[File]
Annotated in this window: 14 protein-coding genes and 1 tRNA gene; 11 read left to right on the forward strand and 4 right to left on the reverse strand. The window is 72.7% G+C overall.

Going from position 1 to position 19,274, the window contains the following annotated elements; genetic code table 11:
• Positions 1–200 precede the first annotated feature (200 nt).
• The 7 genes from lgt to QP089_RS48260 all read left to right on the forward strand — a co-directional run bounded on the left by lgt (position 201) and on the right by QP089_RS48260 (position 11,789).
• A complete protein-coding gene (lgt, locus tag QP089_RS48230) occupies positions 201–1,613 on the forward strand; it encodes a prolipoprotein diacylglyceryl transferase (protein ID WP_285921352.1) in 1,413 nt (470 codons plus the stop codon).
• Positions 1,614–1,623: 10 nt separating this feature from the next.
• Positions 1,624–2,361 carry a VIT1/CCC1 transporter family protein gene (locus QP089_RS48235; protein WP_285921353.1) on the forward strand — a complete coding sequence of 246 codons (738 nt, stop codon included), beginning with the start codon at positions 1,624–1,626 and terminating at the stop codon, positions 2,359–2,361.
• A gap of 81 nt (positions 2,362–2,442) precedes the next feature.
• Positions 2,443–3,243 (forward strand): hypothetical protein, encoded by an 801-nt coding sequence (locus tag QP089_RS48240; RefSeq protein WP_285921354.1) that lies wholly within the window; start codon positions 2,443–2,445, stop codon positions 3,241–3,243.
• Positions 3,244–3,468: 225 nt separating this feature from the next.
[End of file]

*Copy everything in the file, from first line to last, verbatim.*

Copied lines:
Annotated in this window: 14 protein-coding genes and 1 tRNA gene; 11 read left to right on the forward strand and 4 right to left on the reverse strand. The window is 72.7% G+C overall.

Going from position 1 to position 19,274, the window contains the following annotated elements; genetic code table 11:
• Positions 1–200 precede the first annotated feature (200 nt).
• The 7 genes from lgt to QP089_RS48260 all read left to right on the forward strand — a co-directional run bounded on the left by lgt (position 201) and on the right by QP089_RS48260 (position 11,789).
• A complete protein-coding gene (lgt, locus tag QP089_RS48230) occupies positions 201–1,613 on the forward strand; it encodes a prolipoprotein diacylglyceryl transferase (protein ID WP_285921352.1) in 1,413 nt (470 codons plus the stop codon).
• Positions 1,614–1,623: 10 nt separating this feature from the next.
• Positions 1,624–2,361 carry a VIT1/CCC1 transporter family protein gene (locus QP089_RS48235; protein WP_285921353.1) on the forward strand — a complete coding sequence of 246 codons (738 nt, stop codon included), beginning with the start codon at positions 1,624–1,626 and terminating at the stop codon, positions 2,359–2,361.
• A gap of 81 nt (positions 2,362–2,442) precedes the next feature.
• Positions 2,443–3,243 (forward strand): hypothetical protein, encoded by an 801-nt coding sequence (locus tag QP089_RS48240; RefSeq protein WP_285921354.1) that lies wholly within the window; start codon positions 2,443–2,445, stop codon positions 3,241–3,243.
• Positions 3,244–3,468: 225 nt separating this feature from the next.